As has been rumored, CBS Radio has announced that it has filed suit against Howard Stern, his company One Twelve, Inc., his agent Don Buchwald, his agent's firm Don Buchwald & Associates, Inc. and
As has been rumored, CBS Radio has announced that it has filed suit against Howard Stern, his company One Twelve, Inc., his agent Don Buchwald, his agent's firm Don Buchwald & Associates, Inc. and Sirius Satellite Radio.
The lawsuit is for compensatory and punitive damages for multiple breaches of contract, fraud, unjust enrichment, and misappropriation of CBS Radio's broadcast time. It further seeks damages from Sirius for unfair competition and tortious interference with Stern's CBS contract.
The complaint was filed in the New York Supreme Court in the county of New York.
Among the charges listed in 43-page document:
* CBS says Stern "repeatedly and willfully breached his written contract over the last 22 months of that contract, misappropriated millions of dollars worth of CBS Radio airtime for his own financial benefit, and fraudulently concealed his interest in hundreds of millions of dollars of Sirius stock while promoting it on the air."
* That on or about Jan. 9, 2006, Sirius paid over 34 million shares of stock, valued at approximately $220 million, to Stern and his agent because Sirius exceeded by the end of 2005 certain subscriber targets that were set in the Sirius-Stern contract. All of Stern's actions for which he received this expedited compensation occurred during the time that Stern was under exclusive contract with CBS Radio, when the Sirius payment terms to Stern were kept secret.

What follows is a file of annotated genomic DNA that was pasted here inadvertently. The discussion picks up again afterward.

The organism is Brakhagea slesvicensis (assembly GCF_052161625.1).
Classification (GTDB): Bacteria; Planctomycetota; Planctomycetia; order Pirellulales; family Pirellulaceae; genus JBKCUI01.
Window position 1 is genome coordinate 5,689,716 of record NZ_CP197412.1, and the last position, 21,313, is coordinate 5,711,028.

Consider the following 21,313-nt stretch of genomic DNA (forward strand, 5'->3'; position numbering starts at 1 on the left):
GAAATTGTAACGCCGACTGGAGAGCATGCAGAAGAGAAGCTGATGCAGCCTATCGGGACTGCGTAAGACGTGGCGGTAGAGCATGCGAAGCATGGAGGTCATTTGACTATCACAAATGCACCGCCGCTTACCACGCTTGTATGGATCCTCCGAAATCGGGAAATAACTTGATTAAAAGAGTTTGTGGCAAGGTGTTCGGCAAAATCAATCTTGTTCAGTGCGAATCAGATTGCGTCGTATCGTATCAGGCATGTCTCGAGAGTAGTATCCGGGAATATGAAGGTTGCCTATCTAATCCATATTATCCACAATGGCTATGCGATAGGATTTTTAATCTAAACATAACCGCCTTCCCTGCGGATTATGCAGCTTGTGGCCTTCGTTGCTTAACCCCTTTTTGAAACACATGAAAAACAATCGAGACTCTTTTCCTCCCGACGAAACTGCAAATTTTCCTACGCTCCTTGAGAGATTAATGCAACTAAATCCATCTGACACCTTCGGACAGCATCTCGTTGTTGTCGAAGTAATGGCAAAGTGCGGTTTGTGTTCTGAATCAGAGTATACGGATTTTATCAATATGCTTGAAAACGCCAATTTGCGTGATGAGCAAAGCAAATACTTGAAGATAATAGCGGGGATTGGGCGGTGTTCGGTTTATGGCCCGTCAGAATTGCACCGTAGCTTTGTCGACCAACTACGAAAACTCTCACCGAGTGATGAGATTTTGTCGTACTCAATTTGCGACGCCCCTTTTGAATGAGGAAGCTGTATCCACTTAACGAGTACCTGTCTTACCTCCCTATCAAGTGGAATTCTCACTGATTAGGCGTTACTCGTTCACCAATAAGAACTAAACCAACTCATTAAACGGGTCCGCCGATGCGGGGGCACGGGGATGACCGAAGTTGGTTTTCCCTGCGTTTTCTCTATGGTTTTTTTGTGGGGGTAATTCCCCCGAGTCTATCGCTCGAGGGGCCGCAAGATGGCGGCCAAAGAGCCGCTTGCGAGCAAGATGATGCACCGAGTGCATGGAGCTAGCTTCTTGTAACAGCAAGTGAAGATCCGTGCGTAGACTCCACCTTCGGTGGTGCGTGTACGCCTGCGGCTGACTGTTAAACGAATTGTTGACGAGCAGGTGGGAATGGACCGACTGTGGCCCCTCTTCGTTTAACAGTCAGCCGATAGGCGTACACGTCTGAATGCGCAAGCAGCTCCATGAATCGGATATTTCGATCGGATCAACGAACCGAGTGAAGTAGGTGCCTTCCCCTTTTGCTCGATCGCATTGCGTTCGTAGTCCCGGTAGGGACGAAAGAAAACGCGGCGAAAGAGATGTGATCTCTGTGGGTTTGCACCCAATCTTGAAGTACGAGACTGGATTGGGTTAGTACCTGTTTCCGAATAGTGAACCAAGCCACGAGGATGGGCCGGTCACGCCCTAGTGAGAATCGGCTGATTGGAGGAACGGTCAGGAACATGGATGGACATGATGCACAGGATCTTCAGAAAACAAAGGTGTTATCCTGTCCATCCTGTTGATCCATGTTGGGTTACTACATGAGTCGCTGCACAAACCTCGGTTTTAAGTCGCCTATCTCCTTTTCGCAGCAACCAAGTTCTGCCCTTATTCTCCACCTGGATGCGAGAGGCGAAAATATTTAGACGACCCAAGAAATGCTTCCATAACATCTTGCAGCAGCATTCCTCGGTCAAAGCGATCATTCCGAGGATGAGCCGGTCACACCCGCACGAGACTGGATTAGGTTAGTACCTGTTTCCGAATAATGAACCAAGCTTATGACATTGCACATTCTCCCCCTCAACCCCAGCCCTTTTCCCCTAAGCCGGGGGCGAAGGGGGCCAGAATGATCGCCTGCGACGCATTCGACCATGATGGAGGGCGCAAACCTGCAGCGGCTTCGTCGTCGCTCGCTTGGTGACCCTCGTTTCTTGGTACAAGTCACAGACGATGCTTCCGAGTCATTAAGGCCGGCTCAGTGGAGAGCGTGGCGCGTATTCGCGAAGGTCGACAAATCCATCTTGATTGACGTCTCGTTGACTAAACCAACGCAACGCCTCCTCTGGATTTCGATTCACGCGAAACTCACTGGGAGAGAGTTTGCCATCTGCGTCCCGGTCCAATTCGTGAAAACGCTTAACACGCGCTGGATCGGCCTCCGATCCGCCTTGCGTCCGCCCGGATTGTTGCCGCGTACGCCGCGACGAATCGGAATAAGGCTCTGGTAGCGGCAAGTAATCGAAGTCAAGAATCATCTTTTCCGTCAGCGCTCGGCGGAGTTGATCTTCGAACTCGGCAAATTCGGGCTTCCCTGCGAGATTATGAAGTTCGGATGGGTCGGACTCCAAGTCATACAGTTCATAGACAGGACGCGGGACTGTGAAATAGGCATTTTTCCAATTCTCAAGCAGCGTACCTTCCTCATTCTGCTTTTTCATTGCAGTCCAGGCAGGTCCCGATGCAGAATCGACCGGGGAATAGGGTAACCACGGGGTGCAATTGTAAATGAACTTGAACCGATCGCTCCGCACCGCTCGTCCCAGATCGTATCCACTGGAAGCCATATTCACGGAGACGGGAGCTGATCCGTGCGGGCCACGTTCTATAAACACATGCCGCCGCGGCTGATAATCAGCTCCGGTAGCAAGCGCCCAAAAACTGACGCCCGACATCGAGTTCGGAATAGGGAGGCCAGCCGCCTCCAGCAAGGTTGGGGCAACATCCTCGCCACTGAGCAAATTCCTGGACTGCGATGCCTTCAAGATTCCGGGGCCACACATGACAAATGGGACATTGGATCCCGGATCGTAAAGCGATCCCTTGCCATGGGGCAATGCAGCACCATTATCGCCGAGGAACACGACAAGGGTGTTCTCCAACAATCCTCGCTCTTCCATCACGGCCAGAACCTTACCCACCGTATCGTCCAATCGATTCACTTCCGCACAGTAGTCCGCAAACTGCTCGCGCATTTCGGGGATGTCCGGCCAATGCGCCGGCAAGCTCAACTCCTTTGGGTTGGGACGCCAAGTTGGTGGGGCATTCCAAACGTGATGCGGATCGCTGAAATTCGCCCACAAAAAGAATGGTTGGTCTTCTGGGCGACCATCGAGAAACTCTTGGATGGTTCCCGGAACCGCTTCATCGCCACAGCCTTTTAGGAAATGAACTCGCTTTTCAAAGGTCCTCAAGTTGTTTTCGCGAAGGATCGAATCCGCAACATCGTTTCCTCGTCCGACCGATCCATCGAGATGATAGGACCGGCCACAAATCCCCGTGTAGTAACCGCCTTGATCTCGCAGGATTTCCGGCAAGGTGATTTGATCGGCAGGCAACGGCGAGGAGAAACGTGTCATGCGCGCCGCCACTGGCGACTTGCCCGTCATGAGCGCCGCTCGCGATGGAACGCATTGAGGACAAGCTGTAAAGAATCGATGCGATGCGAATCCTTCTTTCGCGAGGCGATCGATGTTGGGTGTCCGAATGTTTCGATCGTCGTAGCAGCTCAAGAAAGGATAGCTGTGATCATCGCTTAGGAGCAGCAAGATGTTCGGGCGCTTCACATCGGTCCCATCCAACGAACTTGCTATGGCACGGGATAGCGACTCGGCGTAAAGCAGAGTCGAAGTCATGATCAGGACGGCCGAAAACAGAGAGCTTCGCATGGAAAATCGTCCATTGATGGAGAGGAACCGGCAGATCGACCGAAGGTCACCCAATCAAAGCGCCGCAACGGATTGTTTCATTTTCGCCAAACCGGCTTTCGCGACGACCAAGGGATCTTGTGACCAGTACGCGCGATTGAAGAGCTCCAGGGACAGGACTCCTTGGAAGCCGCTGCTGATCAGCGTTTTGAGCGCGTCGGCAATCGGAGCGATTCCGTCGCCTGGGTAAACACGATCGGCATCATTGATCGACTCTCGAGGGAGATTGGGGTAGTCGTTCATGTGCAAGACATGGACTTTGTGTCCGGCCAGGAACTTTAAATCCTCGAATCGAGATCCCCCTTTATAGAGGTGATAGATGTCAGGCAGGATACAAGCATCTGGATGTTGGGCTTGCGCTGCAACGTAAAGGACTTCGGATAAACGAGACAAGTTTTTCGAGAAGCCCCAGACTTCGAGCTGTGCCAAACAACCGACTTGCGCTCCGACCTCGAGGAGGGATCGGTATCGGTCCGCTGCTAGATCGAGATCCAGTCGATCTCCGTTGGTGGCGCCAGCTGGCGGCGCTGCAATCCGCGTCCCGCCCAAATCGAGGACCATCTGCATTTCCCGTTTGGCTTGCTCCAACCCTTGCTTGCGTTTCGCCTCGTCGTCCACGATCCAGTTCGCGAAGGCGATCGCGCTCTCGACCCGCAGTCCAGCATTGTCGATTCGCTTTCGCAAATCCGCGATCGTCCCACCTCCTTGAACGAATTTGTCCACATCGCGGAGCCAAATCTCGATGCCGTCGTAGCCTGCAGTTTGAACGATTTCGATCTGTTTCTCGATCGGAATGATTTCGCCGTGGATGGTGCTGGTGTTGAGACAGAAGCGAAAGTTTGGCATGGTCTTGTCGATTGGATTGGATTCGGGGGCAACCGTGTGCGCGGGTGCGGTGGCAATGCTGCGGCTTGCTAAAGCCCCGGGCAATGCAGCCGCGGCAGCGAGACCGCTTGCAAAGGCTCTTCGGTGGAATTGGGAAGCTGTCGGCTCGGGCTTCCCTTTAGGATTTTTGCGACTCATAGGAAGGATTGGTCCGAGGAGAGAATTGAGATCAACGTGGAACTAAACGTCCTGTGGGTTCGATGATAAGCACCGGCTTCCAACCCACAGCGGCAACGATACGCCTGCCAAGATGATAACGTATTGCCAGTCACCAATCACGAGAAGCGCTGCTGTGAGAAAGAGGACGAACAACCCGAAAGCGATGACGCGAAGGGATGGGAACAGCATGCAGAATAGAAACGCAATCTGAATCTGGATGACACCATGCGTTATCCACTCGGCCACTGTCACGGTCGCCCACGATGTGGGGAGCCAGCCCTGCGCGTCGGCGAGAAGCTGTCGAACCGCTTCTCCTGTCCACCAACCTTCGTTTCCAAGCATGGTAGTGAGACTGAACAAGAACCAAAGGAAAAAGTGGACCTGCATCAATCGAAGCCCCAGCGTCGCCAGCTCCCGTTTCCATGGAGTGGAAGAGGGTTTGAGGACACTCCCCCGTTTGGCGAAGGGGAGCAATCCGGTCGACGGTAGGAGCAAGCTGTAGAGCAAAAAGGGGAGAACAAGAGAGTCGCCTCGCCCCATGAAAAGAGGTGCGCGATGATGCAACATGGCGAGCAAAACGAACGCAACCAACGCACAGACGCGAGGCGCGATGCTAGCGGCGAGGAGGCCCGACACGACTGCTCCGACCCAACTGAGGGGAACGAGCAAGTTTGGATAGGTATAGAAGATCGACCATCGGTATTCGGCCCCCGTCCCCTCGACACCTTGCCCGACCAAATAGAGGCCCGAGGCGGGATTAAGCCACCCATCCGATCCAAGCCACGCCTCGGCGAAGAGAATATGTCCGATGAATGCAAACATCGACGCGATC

*The Sirius contract, according to CBS, provided “a compelling incentive for Stern to do all that he could to help Sirius reach the subscriber targets by the end of 2005 so that he could receive his Sirius stock payment as soon as possible while Sirius's stock was extremely valuable. By taking action on CBS Radio's airtime in 2004 and 2005, Stern assured himself of immediate access to $200 million in assets that could be readily converted to cash.”
*By using CBS stations to promote Sirius, the company says Stern "misappropriated millions of dollars worth of CBS Radio airtime for his own financial benefit" and the financial benefit of Buchwald and Sirius in contravention of repeated directives by CBS Radio.
*CBS also claims that Stern has not returned recordings of his CBS radio program that under his agreement belong to the company.
The suit further charges that Sirius intentionally interfered with and procured Stern's breach of the agreement, saying that Sirius “induced and caused Stern to breach these contractual provisions by offering to accelerate Stern's payment of millions of dollars in stock options to promote Sirius on CBS airwaves and by concealing Stern's stock interest from CBS Radio.”
Stern addressed many of the charges in a pre-emptive press conference held in Manhattan.